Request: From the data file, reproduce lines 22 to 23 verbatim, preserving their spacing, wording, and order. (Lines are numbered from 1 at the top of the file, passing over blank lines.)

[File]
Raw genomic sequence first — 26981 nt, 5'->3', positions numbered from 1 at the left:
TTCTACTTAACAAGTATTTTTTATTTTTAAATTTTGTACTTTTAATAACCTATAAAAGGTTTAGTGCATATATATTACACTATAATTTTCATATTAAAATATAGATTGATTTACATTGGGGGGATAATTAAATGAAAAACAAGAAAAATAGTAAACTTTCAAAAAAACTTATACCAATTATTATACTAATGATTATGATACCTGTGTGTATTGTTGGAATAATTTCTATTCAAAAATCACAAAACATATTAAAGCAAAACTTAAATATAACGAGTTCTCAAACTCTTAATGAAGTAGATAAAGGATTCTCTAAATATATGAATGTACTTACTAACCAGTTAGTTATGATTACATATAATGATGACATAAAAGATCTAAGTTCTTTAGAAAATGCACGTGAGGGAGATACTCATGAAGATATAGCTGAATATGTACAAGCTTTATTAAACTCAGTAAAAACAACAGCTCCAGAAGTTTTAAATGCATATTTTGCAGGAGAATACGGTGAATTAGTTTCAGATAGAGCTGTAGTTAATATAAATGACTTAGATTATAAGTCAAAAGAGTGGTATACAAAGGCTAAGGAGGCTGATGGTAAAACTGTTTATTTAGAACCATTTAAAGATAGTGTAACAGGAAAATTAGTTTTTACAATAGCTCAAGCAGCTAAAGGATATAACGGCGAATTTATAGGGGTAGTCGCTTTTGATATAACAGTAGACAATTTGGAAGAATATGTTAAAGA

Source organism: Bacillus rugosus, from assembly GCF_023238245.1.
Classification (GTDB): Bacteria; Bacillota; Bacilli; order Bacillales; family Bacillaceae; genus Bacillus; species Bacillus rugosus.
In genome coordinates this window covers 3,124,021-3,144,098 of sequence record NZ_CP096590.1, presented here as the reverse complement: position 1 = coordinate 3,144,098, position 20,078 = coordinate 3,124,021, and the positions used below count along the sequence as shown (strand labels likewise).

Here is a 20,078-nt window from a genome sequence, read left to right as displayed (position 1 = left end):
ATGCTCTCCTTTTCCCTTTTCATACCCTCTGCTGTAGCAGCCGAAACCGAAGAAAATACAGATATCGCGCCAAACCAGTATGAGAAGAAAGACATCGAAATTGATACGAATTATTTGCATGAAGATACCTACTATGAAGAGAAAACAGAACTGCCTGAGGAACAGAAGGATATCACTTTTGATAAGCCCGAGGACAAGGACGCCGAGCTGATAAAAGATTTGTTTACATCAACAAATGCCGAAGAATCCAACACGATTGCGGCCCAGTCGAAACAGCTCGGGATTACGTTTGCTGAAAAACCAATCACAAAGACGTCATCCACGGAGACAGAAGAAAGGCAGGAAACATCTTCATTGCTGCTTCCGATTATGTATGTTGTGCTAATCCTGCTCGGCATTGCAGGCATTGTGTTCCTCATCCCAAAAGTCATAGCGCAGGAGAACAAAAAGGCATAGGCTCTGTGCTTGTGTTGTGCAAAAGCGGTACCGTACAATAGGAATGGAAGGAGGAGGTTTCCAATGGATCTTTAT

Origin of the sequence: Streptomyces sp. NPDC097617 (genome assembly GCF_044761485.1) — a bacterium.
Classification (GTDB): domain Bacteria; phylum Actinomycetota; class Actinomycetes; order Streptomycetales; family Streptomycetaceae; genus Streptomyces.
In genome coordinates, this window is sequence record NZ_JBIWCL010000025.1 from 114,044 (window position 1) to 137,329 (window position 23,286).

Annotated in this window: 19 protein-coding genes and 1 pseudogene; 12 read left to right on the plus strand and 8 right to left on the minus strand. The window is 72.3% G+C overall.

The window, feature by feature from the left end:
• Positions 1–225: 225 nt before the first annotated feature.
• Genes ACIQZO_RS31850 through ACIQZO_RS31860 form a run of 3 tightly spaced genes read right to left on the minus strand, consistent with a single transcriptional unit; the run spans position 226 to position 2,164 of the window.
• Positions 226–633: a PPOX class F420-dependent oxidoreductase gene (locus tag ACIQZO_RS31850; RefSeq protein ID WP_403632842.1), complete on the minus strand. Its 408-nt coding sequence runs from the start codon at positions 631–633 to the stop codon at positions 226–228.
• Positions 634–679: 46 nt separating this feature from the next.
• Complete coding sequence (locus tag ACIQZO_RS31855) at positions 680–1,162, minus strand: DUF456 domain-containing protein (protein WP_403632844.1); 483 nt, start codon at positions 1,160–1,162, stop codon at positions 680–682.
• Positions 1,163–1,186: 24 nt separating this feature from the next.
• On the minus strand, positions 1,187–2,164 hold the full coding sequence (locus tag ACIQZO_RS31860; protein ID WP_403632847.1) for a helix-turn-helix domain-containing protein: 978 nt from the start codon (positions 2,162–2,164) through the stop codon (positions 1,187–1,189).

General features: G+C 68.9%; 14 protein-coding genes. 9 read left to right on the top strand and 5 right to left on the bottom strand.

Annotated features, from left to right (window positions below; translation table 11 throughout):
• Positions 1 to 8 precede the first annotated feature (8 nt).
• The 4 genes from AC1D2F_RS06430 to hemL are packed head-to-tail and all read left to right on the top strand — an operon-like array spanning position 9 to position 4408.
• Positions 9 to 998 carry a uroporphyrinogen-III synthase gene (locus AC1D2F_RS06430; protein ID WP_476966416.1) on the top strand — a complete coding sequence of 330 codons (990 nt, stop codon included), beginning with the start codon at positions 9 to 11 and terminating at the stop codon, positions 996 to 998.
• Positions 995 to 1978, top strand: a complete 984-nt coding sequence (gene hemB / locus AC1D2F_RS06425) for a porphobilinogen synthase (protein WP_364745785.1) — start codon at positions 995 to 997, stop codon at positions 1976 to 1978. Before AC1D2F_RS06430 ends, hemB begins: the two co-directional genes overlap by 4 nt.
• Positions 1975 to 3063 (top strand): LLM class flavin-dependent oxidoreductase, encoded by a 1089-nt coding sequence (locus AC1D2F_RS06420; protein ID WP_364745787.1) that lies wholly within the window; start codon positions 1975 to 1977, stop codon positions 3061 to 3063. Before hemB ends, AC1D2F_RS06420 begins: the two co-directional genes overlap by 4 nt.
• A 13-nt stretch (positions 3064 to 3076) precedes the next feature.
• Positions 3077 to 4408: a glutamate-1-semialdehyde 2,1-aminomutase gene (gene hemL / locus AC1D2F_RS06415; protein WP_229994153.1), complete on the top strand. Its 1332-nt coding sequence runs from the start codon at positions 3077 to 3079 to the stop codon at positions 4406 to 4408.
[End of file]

• Positions 1 to 8 precede the first annotated feature (8 nt).
• The 4 genes from AC1D2F_RS06430 to hemL are packed head-to-tail and all read left to right on the top strand — an operon-like array spanning position 9 to position 4408.